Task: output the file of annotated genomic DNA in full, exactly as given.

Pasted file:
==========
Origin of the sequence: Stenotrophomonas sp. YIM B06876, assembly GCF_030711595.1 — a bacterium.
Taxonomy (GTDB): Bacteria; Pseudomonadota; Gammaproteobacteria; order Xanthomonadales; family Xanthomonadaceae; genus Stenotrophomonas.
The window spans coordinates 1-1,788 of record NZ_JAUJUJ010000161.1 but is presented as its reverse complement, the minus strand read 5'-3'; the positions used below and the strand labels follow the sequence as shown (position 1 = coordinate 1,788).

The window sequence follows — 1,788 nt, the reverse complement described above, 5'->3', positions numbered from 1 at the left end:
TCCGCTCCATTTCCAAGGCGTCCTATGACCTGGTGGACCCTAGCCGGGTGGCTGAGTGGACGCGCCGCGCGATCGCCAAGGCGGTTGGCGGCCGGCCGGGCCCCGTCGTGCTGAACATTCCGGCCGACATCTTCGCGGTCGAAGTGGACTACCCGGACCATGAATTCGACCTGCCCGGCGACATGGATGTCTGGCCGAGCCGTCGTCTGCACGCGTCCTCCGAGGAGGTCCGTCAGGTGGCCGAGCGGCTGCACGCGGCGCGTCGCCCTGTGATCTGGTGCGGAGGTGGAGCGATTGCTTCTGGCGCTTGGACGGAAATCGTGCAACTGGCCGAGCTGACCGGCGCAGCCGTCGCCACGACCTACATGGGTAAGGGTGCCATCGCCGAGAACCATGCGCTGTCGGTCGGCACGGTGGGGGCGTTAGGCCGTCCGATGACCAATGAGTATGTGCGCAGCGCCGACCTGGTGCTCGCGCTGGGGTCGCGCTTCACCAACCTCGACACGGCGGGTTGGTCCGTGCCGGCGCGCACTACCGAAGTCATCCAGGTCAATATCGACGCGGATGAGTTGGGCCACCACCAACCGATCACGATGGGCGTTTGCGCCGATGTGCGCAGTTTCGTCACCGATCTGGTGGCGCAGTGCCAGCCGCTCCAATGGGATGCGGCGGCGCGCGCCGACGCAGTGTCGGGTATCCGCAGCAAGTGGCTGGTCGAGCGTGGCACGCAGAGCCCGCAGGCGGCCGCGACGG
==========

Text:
Origin of the sequence: Stenotrophomonas sp. YIM B06876, assembly GCF_030711595.1 — a bacterium.
Taxonomy (GTDB): Bacteria; Pseudomonadota; Gammaproteobacteria; order Xanthomonadales; family Xanthomonadaceae; genus Stenotrophomonas.
The window spans coordinates 1-1,788 of record NZ_JAUJUJ010000161.1 but is presented as its reverse complement, the minus strand read 5'-3'; the positions used below and the strand labels follow the sequence as shown (position 1 = coordinate 1,788).

The window sequence follows — 1,788 nt, the reverse complement described above, 5'->3', positions numbered from 1 at the left end:
TCCGCTCCATTTCCAAGGCGTCCTATGACCTGGTGGACCCTAGCCGGGTGGCTGAGTGGACGCGCCGCGCGATCGCCAAGGCGGTTGGCGGCCGGCCGGGCCCCGTCGTGCTGAACATTCCGGCCGACATCTTCGCGGTCGAAGTGGACTACCCGGACCATGAATTCGACCTGCCCGGCGACATGGATGTCTGGCCGAGCCGTCGTCTGCACGCGTCCTCCGAGGAGGTCCGTCAGGTGGCCGAGCGGCTGCACGCGGCGCGTCGCCCTGTGATCTGGTGCGGAGGTGGAGCGATTGCTTCTGGCGCTTGGACGGAAATCGTGCAACTGGCCGAGCTGACCGGCGCAGCCGTCGCCACGACCTACATGGGTAAGGGTGCCATCGCCGAGAACCATGCGCTGTCGGTCGGCACGGTGGGGGCGTTAGGCCGTCCGATGACCAATGAGTATGTGCGCAGCGCCGACCTGGTGCTCGCGCTGGGGTCGCGCTTCACCAACCTCGACACGGCGGGTTGGTCCGTGCCGGCGCGCACTACCGAAGTCATCCAGGTCAATATCGACGCGGATGAGTTGGGCCACCACCAACCGATCACGATGGGCGTTTGCGCCGATGTGCGCAGTTTCGTCACCGATCTGGTGGCGCAGTGCCAGCCGCTCCAATGGGATGCGGCGGCGCGCGCCGACGCAGTGTCGGGTATCCGCAGCAAGTGGCTGGTCGAGCGTGGCACGCAGAGCCCGCAGGCGGCCGCGACGG